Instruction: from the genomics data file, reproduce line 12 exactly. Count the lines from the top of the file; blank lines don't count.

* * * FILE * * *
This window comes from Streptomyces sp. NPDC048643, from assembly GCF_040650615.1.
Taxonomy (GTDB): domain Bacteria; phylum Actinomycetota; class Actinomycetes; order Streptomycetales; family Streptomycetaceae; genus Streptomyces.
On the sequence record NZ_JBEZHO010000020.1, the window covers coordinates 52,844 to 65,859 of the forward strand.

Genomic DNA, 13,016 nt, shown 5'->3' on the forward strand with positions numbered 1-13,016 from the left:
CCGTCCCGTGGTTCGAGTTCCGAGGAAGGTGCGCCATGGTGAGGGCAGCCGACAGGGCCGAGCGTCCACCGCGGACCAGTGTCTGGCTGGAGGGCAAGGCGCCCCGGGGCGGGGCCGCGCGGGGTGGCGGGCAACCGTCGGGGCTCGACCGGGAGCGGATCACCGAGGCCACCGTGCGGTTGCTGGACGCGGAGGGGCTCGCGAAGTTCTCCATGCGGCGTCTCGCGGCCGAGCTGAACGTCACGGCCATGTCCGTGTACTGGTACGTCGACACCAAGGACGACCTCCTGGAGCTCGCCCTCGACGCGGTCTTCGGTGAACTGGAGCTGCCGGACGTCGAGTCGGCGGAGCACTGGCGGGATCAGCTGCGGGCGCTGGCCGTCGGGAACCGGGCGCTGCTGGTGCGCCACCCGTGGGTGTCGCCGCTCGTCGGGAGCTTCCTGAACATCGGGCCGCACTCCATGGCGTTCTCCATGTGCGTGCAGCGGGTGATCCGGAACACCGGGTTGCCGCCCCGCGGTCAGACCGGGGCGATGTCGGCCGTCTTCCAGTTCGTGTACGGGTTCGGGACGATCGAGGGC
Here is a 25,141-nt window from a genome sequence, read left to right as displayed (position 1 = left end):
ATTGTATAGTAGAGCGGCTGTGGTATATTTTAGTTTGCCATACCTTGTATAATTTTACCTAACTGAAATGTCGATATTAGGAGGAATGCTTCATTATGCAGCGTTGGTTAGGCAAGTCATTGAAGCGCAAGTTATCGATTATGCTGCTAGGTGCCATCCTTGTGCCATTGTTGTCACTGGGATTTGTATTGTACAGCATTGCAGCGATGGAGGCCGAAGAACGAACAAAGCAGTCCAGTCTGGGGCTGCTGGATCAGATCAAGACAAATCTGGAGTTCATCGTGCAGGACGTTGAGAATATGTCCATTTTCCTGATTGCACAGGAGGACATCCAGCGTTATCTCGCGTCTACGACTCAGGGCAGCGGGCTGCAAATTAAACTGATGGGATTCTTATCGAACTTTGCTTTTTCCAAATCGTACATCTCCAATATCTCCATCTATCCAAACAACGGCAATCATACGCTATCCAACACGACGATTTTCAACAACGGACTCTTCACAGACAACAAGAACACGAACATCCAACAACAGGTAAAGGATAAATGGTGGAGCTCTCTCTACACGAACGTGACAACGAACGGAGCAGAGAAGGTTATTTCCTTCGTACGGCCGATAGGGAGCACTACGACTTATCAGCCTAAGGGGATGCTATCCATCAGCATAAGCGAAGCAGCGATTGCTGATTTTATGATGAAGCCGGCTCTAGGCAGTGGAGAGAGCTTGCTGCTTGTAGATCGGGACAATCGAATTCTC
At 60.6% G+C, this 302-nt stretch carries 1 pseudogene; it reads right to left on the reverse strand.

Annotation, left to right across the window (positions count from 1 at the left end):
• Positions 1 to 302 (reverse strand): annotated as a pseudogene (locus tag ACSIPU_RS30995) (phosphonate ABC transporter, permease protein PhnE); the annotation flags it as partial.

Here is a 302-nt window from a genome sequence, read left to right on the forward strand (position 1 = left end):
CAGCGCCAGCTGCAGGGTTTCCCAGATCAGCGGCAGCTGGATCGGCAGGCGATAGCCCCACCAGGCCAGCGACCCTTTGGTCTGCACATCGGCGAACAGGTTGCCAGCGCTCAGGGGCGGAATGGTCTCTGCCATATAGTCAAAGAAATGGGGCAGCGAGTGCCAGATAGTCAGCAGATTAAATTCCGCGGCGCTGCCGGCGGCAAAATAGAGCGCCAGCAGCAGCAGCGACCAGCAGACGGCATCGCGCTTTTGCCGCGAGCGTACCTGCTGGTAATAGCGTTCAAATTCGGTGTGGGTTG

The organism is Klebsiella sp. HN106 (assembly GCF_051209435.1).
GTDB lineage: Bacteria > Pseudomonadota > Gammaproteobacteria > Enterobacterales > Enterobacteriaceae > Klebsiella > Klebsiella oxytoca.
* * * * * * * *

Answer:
CAGCGCCAGCTGCAGGGTTTCCCAGATCAGCGGCAGCTGGATCGGCAGGCGATAGCCCCACCAGGCCAGCGACCCTTTGGTCTGCACATCGGCGAACAGGTTGCCAGCGCTCAGGGGCGGAATGGTCTCTGCCATATAGTCAAAGAAATGGGGCAGCGAGTGCCAGATAGTCAGCAGATTAAATTCCGCGGCGCTGCCGGCGGCAAAATAGAGCGCCAGCAGCAGCAGCGACCAGCAGACGGCATCGCGCTTTTGCCGCGAGCGTACCTGCTGGTAATAGCGTTCAAATTCGGTGTGGGTTG